New York became the first major American city on Wednesday to halt new vehicle licenses for ride-hail services, dealing a significant setback to Uber in its largest market in the United States.
The legislation passed overwhelmingly by the City Council will cap the number of for-hire vehicles for a year while the city studies the booming industry. The bills also allow New York to set a minimum pay rate for drivers.
This is being sold as a way to reduce inequality:
“More than 100,000 workers and their families will see an immediate benefit from this legislation,” Mr. de Blasio said, referring to the city’s army of for-hire drivers.
I wonder if the effect will actually be to increase inequality. There might be a small increase in income for Uber drivers. Presumably Uber itself will capture most of any increase, in the same way that taxi medallion owners capture all of the value of any taxi fare increase, with the drivers continuing to earn a (low) market-clearing wage. But if prices to consumers go up, the result will be kicking middle-class New Yorkers back to walking, waiting for the bus, being jammed into subway cars.
If, as promised, street congestion is reduced that will increase the mobility of a New Yorker wealthy enough to purchase a Bentley and hire a chauffeur. But the mobility of the non-rich, especially those who aren’t physically fit enough to walk long distances, stand for hours each day waiting for public transit, etc. will be reduced by higher prices:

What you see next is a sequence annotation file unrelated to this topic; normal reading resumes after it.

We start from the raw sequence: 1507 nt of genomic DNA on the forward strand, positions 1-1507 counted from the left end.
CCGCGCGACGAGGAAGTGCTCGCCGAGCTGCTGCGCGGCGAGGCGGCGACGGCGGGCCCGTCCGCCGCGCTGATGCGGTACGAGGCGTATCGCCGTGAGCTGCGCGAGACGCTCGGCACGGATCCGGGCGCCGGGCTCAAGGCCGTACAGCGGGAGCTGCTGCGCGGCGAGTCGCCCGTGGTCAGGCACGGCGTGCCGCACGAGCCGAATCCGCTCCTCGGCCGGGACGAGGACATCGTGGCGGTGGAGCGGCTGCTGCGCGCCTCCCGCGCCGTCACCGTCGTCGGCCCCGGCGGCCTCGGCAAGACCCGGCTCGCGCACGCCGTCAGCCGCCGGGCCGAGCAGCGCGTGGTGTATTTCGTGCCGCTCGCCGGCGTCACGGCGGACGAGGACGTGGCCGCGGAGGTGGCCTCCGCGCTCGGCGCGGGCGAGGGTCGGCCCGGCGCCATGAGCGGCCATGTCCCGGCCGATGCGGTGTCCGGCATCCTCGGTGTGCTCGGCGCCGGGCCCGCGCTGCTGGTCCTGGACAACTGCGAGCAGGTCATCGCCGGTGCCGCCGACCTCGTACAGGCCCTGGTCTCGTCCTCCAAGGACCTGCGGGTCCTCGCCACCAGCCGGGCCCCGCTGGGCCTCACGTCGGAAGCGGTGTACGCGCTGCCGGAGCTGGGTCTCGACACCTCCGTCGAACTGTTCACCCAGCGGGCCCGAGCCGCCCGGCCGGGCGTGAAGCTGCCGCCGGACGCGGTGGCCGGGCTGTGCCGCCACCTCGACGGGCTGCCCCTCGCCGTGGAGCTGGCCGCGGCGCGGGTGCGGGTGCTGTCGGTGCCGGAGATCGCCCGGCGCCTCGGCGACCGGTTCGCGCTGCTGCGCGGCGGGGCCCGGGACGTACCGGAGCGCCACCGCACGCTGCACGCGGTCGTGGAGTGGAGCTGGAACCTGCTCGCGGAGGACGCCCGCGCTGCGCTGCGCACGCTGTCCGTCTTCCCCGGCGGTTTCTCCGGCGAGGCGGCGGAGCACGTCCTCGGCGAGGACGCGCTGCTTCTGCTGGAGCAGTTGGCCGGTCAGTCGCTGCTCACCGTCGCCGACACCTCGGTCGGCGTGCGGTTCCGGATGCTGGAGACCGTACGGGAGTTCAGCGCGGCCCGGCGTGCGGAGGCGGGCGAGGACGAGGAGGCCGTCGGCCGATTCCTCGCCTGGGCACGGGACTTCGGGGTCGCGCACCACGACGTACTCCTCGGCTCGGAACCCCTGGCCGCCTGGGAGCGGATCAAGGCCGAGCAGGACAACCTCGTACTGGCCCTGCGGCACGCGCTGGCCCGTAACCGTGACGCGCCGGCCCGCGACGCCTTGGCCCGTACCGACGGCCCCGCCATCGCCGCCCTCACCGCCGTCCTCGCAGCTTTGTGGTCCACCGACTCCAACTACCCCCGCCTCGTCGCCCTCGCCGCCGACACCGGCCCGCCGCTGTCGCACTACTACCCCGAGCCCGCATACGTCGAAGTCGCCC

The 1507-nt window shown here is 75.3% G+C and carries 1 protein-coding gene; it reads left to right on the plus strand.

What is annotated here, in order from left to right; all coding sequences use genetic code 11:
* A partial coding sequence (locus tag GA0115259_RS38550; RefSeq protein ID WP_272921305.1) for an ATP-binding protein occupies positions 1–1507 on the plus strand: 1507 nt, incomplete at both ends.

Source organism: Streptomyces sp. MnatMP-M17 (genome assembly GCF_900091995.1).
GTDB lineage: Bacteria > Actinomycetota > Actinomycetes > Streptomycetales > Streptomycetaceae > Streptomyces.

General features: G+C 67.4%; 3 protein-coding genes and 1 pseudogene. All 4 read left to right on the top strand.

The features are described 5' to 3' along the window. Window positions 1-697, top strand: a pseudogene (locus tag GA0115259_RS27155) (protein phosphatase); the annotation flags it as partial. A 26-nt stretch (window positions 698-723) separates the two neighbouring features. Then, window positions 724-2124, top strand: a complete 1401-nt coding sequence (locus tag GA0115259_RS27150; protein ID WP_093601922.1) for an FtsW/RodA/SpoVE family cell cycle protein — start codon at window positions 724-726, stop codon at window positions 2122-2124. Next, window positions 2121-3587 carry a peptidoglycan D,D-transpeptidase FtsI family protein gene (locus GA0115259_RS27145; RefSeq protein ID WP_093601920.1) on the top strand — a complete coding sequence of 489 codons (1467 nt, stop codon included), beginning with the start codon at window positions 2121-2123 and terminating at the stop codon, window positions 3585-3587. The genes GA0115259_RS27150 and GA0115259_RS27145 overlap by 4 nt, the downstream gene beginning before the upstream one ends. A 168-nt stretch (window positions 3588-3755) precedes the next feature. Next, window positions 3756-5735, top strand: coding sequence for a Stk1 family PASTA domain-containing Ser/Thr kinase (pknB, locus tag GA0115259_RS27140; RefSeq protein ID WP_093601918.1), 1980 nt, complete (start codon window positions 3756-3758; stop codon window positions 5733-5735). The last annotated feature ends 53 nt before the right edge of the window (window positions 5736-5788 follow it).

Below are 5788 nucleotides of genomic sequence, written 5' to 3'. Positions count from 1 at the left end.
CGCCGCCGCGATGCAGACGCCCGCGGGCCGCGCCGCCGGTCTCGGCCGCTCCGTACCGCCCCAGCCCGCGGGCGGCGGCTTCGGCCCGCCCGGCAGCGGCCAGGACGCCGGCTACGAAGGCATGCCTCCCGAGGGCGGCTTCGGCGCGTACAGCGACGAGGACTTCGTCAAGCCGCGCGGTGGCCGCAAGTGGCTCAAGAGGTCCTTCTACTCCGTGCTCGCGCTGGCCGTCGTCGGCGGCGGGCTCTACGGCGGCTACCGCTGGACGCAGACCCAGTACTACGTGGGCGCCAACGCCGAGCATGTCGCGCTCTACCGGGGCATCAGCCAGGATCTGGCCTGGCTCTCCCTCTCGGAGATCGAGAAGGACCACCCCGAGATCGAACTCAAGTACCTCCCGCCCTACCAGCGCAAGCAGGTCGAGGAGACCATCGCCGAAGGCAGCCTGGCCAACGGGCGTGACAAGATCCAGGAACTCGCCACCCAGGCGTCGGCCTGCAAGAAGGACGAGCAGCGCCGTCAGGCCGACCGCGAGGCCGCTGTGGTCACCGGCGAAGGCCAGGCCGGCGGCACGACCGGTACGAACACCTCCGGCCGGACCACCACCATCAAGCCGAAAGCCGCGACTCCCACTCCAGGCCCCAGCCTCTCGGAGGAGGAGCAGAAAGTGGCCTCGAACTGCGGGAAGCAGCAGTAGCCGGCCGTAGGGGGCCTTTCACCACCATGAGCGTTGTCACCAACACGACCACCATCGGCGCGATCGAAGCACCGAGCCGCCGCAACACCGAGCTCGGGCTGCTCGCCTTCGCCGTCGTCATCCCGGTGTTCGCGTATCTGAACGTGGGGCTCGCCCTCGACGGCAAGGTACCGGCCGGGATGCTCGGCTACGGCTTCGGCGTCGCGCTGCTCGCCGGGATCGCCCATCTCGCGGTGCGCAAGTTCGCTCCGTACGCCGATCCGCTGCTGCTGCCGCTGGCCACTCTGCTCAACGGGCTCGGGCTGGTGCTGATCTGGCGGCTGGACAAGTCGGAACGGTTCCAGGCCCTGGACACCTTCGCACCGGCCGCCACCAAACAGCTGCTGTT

Ride-hail apps have become a crucial backup option for New Yorkers swept up in the constant delays on the city’s sputtering subway, as happened on Wednesday when signal problems again snarled train lines across a large swath of the city. Ride-hail services have also grown in neighborhoods outside Manhattan where the subway does not reach.
Readers: What do you think? Is this “help the struggling Uber driver” regulation mostly going to help Uber shareholders and help the rich in New York distinguish themselves from the proletariat?
[An interesting data point from the article:
The taxi industry has also been decimated by Uber’s rise. The price of a taxi medallion, which is required to operate a taxi in New York, has plunged from more than $1 million to less than $200,000.